Focused primarily on the Indian economy, Gautam Chikermane’s new book, 70 Policies, also explores the impact of external influences — legal, political and administrative — on Indian policymaking. Following is the speech by ORF President during the launch of the book earlier this week.
Dr. Rajiv Kumar ji, Vice-Chairman of NITI Aayog, Sri Manish Tiwari ji, eminent lawyer and spokesperson of the Congress party, Sri Ashok Malik, Press Secretary to the President, Dr. Shamika Ravi, Mr. Sunjoy Joshi, friends, colleagues, ladies and gentlemen — on behalf of Observer Research Foundation, it is my honour and privilege to welcome you this evening.
We are here, of course, to celebrate the launch of my colleague Gautam Chikermane’s book, 70 Policies that Shaped India: 1947 to 2017, Independence to $2.5 Trillion. A very compelling chronicle of the life of India since its Independence. Let me congratulate Gautam for this publication that is both comprehensive and pithy. Writing, at its very best, is about communicating complex ideas in an accessible and comprehensible format. I believe that Gautam might have actually achieved this remarkably well with 70 Policies.
He has managed to distill some of India’s most contentious economic debates into a manuscript that can serve the needs of everyone — from government to industry to academia.
I would like to remind the audience that Gautam’s masterful work is only the latest addition to his long and illustrious career. Building on his multiple personas — as a journalist, editor, an economic pundit and author engaging with mythology and ethics, Gautam, with this, has established himself as a formidable scholar; his description of each of the 70 reforms in just 350 words deserves applause not only for his masterful prose, but also for his diligent research, reflected in the 683 citations that allow the reader to uncover the provenance of each of his interventions.
Indeed, the book lets the reader decide if they’re happy with just a peek — or if they’d like to dive headfirst into the debates that have shaped India’s political economy. Only an individual with great clarity of thought could have made this possible.
Having said that, I cannot fail to point out that Gautam’s true love continues to remain the complexities and subtleties of India’s greatest epic: the Mahabharata. And I hope public policy will give him enough room to engage with that pursuit as well.
Gautam’s book provided me with some unique perspectives, three of which I would like to share by way of the introduction to the book:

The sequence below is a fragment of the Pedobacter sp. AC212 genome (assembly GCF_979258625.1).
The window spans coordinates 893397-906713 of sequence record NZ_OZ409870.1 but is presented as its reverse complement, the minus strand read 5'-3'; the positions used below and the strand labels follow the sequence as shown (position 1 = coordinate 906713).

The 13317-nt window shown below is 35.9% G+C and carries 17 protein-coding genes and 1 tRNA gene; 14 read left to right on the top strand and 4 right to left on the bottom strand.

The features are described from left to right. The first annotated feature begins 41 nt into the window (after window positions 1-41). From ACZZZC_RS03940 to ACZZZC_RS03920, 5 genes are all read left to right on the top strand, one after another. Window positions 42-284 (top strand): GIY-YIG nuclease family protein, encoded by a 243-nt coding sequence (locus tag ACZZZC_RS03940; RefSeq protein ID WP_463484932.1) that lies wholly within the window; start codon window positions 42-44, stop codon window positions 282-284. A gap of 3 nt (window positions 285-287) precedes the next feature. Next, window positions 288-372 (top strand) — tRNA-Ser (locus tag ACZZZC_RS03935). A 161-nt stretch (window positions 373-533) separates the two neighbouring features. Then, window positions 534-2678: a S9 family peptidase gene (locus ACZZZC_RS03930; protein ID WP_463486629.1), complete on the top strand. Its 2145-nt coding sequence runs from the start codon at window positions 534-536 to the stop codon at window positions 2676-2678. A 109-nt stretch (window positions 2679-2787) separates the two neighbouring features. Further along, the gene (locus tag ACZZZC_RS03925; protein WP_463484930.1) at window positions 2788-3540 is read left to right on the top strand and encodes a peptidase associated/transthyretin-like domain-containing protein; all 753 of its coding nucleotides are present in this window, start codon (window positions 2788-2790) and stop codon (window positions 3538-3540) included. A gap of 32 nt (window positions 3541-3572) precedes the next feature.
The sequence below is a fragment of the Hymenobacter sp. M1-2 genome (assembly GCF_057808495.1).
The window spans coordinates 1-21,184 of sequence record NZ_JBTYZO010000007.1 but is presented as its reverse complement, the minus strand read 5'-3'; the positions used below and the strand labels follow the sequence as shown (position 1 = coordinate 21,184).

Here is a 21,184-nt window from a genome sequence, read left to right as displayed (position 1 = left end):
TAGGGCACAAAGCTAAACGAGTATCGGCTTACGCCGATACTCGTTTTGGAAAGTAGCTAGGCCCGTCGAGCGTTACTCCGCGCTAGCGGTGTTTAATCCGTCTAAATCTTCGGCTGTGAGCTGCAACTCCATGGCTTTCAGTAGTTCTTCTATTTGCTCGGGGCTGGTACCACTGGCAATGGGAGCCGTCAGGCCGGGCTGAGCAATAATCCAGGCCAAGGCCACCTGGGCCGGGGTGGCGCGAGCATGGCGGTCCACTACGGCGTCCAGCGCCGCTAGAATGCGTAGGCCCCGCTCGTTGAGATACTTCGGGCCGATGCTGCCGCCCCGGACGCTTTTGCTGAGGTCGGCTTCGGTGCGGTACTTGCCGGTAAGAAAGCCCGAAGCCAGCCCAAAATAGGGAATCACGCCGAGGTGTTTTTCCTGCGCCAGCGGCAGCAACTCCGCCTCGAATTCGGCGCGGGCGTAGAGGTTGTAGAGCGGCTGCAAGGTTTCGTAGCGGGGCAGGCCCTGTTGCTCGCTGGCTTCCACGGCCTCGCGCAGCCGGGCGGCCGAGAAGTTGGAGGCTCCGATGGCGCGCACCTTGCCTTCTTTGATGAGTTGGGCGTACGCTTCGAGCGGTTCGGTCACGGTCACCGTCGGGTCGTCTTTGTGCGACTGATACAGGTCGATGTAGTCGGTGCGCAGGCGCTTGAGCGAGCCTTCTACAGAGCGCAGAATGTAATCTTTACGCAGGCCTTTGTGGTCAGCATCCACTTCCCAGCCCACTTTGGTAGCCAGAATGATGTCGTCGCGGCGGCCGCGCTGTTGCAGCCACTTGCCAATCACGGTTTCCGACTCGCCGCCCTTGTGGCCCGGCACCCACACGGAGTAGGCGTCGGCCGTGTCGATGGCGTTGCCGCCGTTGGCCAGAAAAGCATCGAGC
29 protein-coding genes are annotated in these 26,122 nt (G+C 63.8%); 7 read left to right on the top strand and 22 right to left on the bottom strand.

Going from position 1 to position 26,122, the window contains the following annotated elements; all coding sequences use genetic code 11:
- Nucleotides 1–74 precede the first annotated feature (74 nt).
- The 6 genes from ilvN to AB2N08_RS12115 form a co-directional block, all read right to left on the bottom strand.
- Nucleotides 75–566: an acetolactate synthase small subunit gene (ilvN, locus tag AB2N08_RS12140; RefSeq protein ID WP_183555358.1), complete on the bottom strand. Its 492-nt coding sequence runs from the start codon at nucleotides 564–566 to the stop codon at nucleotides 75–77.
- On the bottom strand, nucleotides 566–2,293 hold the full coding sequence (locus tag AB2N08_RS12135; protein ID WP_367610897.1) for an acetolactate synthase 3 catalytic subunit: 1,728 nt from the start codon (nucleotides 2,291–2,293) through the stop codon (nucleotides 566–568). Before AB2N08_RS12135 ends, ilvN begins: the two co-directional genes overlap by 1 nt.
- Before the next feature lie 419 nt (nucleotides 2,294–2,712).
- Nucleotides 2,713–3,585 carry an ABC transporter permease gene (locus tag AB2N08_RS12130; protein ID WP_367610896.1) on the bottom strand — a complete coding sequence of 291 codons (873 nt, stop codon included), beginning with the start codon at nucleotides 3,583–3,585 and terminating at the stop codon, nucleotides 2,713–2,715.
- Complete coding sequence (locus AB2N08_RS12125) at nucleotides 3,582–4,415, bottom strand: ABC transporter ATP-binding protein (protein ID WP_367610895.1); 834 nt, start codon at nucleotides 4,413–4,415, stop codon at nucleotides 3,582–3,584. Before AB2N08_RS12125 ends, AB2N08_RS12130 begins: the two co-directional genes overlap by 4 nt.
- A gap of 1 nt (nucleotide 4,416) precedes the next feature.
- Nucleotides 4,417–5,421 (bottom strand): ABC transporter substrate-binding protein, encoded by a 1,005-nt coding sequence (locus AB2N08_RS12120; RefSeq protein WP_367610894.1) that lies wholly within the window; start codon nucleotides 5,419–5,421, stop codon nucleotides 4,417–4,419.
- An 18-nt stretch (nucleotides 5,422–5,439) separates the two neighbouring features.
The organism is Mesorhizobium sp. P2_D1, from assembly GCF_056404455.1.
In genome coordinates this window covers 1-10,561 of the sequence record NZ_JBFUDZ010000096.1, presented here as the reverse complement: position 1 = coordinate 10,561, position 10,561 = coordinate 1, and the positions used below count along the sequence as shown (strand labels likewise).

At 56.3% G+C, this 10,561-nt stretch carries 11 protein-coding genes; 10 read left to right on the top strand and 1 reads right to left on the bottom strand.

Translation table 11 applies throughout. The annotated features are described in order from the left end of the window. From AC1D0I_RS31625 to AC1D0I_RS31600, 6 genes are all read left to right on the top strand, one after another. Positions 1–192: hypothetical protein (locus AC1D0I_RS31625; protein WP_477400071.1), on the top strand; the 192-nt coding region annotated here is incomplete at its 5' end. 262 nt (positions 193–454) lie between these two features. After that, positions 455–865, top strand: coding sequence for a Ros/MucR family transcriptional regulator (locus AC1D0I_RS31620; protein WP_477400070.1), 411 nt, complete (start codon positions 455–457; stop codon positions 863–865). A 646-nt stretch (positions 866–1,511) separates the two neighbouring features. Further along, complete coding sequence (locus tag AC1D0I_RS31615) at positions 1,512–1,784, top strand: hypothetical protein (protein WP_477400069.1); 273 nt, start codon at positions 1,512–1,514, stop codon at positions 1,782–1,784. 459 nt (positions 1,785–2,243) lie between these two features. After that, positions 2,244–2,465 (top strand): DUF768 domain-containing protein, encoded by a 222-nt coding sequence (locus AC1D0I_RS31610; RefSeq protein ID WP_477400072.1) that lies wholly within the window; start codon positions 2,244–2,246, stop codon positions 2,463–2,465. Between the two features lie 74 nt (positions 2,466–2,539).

First, the book very ably chronicles the evolution of India’s left of center economy policy making. It reveals to us that while the 1990s and the 2000s certainly saw a break from the orthodox central planning that bottlenecked our economy for the latter half the 20th century, India’s full embrace of the market remains hostage to the firm grip of our socialist ethos even today. Perhaps this is a reflection of who we are. Is this the New Delhi consensus?
Second, the book truly gives meaning to the words “past is prologue.” By gleaning insights from the errors of the past, it provides a clear guide for future generations of policy makers, entrepreneurs, business leaders and scholars to learn from. The book now serves as a permanent reminder that the unintended consequences of populist policy making can and will implicate India’s full potential as an economic power. A number of policies of the past remind of this.
And finally, it would be amiss to believe that the book servers merely as a chronical of our economic history. By exploring these 70 policies, whether it is the nationalisation of banks or the recently introduced GST, the reader gets a clear sense of the evolution of India’s political climate. Indeed, this book is as political as it is economic — and all its readers are better off for it. The political evolution is remarkably discernible.
Both Gautam and I hope that many of the vignettes captured in this book will continue to breed constructive introspection and help catalyze new ideas.
Of course, many of our ORF’s own initiatives will benefit immensely from a closer study of this book.
Gautam’s writing on the Jan Dhan Yojana and the Aadhaar initiative, for example, are relevant to our work of financial inclusion and the broader evolution of India’s digital economy. And his work on contemporary reforms such as the Insolvency and Bankruptcy Code and the GST will certainly inform our initiatives of India’s economic policy.
I am certain that scholars, research organisations and members of our government will similarly find that his book adds great value to their own efforts.
Ultimately, the book reminds us that while history does not repeat itself, it does rhyme. India’s once protectionist and isolationist stance is gradually giving way to a nation that is beginning to embrace the full potential of its economic growth and yet the shadows of our past create hesitancy in our progress.
It is my hope that everyone gathered here today will find learning from it as enjoyable as I have.
The views expressed above belong to the author(s).